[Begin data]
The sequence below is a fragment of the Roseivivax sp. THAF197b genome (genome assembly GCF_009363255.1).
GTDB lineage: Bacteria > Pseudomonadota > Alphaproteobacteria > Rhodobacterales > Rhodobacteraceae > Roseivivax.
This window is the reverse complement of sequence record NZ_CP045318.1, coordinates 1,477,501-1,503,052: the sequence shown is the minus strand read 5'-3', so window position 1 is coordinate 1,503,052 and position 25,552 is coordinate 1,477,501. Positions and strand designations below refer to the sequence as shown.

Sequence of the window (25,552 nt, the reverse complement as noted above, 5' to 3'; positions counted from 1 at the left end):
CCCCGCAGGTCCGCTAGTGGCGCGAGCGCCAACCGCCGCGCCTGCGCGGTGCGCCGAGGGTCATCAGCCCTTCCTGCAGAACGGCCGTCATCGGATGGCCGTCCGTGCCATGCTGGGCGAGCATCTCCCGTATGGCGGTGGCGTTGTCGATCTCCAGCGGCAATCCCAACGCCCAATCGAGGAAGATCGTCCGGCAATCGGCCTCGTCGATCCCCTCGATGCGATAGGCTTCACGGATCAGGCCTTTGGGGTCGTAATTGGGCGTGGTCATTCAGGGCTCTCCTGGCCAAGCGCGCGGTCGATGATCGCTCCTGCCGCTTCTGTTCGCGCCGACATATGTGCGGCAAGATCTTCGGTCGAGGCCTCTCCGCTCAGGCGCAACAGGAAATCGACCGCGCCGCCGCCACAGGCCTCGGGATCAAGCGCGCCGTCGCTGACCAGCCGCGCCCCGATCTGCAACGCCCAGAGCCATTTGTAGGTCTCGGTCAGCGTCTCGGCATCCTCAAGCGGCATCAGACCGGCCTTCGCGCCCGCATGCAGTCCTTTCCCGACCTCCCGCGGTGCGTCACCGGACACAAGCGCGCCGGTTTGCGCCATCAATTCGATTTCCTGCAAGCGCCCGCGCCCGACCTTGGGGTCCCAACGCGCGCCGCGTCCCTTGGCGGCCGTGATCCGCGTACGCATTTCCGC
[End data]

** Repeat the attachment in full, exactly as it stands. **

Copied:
The sequence below is a fragment of the Roseivivax sp. THAF197b genome (genome assembly GCF_009363255.1).
GTDB lineage: Bacteria > Pseudomonadota > Alphaproteobacteria > Rhodobacterales > Rhodobacteraceae > Roseivivax.
This window is the reverse complement of sequence record NZ_CP045318.1, coordinates 1,477,501-1,503,052: the sequence shown is the minus strand read 5'-3', so window position 1 is coordinate 1,503,052 and position 25,552 is coordinate 1,477,501. Positions and strand designations below refer to the sequence as shown.

Sequence of the window (25,552 nt, the reverse complement as noted above, 5' to 3'; positions counted from 1 at the left end):
CCCCGCAGGTCCGCTAGTGGCGCGAGCGCCAACCGCCGCGCCTGCGCGGTGCGCCGAGGGTCATCAGCCCTTCCTGCAGAACGGCCGTCATCGGATGGCCGTCCGTGCCATGCTGGGCGAGCATCTCCCGTATGGCGGTGGCGTTGTCGATCTCCAGCGGCAATCCCAACGCCCAATCGAGGAAGATCGTCCGGCAATCGGCCTCGTCGATCCCCTCGATGCGATAGGCTTCACGGATCAGGCCTTTGGGGTCGTAATTGGGCGTGGTCATTCAGGGCTCTCCTGGCCAAGCGCGCGGTCGATGATCGCTCCTGCCGCTTCTGTTCGCGCCGACATATGTGCGGCAAGATCTTCGGTCGAGGCCTCTCCGCTCAGGCGCAACAGGAAATCGACCGCGCCGCCGCCACAGGCCTCGGGATCAAGCGCGCCGTCGCTGACCAGCCGCGCCCCGATCTGCAACGCCCAGAGCCATTTGTAGGTCTCGGTCAGCGTCTCGGCATCCTCAAGCGGCATCAGACCGGCCTTCGCGCCCGCATGCAGTCCTTTCCCGACCTCCCGCGGTGCGTCACCGGACACAAGCGCGCCGGTTTGCGCCATCAATTCGATTTCCTGCAAGCGCCCGCGCCCGACCTTGGGGTCCCAACGCGCGCCGCGTCCCTTGGCGGCCGTGATCCGCGTACGCATTTCCGC